If you are wandering around a video store, the term 'letterboxing' refers to the practice of transferring a movie to a format to be viewed on a television screen, while keeping its widescreen dimensions intact. Since the television screen's dimensions are different to those of the movie screen, movie images shown on television may be distorted or closely cropped to make them fit. A 'letterboxed' version of a movie keeps the original shape of the film image by using the full width of the television screen and leaving the top and bottom sections of the television screen blank.
If you are wandering around the moors of south-west England, the term 'letterboxing' refers to the activity of those people you see dotted about with notebooks and runny noses. They are deciphering sets of cryptic clues in search of plastic cases containing rubber stamps, inkpads, and notebooks. Once found, these 'letterboxers' open the cases, use the rubber stamp to place an image into their notebook, and use a rubber-stamp of their own to place an image in the newly-discovered notebook. There are hundreds of these plastic boxes scattered around Dartmoor National Park just waiting to be uncovered and enjoyed.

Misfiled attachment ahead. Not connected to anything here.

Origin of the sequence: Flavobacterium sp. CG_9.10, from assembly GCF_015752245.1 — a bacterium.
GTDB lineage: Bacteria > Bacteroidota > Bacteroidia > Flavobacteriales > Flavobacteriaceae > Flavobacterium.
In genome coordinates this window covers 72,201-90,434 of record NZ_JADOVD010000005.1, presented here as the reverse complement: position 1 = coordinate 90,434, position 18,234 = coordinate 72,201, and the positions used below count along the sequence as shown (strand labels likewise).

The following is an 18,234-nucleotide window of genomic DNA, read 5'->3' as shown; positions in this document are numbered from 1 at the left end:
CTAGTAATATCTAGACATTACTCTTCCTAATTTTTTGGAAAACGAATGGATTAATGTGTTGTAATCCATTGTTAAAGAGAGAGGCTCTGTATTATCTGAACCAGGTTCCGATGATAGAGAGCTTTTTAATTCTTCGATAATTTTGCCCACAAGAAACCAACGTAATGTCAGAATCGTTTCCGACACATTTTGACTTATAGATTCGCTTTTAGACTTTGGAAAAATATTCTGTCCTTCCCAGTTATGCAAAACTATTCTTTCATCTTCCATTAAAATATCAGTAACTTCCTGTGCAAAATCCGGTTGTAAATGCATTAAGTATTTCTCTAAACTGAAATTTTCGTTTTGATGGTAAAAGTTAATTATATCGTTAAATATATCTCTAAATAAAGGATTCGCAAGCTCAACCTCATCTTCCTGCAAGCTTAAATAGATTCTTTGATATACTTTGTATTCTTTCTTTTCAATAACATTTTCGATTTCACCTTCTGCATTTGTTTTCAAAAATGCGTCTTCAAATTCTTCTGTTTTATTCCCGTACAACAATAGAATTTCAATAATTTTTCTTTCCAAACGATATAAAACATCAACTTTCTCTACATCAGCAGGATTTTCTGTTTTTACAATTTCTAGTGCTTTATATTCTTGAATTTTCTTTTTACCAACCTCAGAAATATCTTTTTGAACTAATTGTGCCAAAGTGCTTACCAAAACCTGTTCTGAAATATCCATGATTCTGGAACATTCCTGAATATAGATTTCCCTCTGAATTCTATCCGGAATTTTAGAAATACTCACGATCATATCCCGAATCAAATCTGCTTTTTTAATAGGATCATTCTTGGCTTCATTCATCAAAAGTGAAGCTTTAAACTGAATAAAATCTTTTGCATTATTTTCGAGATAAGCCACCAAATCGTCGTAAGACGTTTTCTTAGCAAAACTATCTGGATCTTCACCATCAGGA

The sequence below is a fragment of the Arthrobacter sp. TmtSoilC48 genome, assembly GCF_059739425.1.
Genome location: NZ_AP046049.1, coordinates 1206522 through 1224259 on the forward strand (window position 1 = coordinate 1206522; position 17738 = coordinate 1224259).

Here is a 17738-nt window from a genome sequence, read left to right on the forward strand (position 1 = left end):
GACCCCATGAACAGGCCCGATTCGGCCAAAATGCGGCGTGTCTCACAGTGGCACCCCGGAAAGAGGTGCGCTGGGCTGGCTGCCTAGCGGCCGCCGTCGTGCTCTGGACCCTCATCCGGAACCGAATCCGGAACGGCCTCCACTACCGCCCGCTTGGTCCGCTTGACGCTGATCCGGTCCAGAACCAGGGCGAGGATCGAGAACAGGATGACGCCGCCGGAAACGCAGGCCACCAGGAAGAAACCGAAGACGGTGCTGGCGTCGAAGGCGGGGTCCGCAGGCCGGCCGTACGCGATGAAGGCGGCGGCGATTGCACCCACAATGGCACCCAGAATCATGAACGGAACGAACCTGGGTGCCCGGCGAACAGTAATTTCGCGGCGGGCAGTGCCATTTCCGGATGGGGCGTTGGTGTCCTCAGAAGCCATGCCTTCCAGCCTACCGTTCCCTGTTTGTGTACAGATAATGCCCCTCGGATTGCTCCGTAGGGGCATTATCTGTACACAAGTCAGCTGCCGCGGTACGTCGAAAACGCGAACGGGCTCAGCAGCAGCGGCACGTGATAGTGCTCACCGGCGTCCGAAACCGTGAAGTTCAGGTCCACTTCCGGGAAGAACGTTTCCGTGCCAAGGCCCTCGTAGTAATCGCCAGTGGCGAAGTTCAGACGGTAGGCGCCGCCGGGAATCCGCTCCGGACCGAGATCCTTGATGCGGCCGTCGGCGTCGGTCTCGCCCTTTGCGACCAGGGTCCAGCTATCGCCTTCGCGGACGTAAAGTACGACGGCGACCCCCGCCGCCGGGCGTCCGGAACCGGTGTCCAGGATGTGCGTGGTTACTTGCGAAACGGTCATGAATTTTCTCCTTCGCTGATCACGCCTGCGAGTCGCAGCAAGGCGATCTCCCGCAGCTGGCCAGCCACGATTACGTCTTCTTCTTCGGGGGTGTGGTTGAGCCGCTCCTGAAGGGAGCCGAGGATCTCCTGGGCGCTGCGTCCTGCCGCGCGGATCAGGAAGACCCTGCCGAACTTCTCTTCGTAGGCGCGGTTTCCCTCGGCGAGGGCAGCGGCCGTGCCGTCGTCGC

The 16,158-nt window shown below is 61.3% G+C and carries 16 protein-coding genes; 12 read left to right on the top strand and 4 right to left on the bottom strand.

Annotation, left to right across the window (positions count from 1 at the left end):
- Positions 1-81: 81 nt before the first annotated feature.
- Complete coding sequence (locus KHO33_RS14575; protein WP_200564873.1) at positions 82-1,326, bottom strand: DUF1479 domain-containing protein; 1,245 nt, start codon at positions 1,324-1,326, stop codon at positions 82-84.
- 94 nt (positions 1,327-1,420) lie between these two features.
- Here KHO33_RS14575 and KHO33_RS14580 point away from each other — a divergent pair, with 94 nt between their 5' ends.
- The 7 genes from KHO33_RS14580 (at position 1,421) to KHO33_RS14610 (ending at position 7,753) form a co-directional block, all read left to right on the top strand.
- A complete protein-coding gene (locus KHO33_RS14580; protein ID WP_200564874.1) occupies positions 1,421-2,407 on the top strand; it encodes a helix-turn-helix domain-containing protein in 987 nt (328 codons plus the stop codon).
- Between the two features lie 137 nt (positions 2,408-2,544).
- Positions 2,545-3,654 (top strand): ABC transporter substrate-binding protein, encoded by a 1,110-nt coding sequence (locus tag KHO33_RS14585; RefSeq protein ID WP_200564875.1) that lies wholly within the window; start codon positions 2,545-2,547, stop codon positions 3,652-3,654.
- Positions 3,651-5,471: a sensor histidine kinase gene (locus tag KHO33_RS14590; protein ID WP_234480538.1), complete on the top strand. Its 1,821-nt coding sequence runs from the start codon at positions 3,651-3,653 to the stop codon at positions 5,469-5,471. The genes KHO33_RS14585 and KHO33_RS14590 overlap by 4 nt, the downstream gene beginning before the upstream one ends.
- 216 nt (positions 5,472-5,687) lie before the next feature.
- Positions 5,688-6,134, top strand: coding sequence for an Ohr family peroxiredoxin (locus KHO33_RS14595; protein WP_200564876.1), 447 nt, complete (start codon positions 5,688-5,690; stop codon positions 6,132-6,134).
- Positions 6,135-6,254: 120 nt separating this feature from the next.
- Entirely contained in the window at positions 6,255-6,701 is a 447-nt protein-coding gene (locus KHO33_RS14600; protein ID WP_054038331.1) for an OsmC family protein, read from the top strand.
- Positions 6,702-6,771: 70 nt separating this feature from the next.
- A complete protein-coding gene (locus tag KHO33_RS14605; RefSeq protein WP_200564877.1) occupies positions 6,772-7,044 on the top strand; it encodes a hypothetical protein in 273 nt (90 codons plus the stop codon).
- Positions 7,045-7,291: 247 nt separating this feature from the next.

If you mention any similarity to trainspotting, they will probably sniff loudly, stamp their insignia on your forehead, tell you to go away and hike away in a huff.
If you mention trainspotting to your fellow shoppers in the video store, they will most likely tell you: 'That's the one with that guy from Star Wars in it.'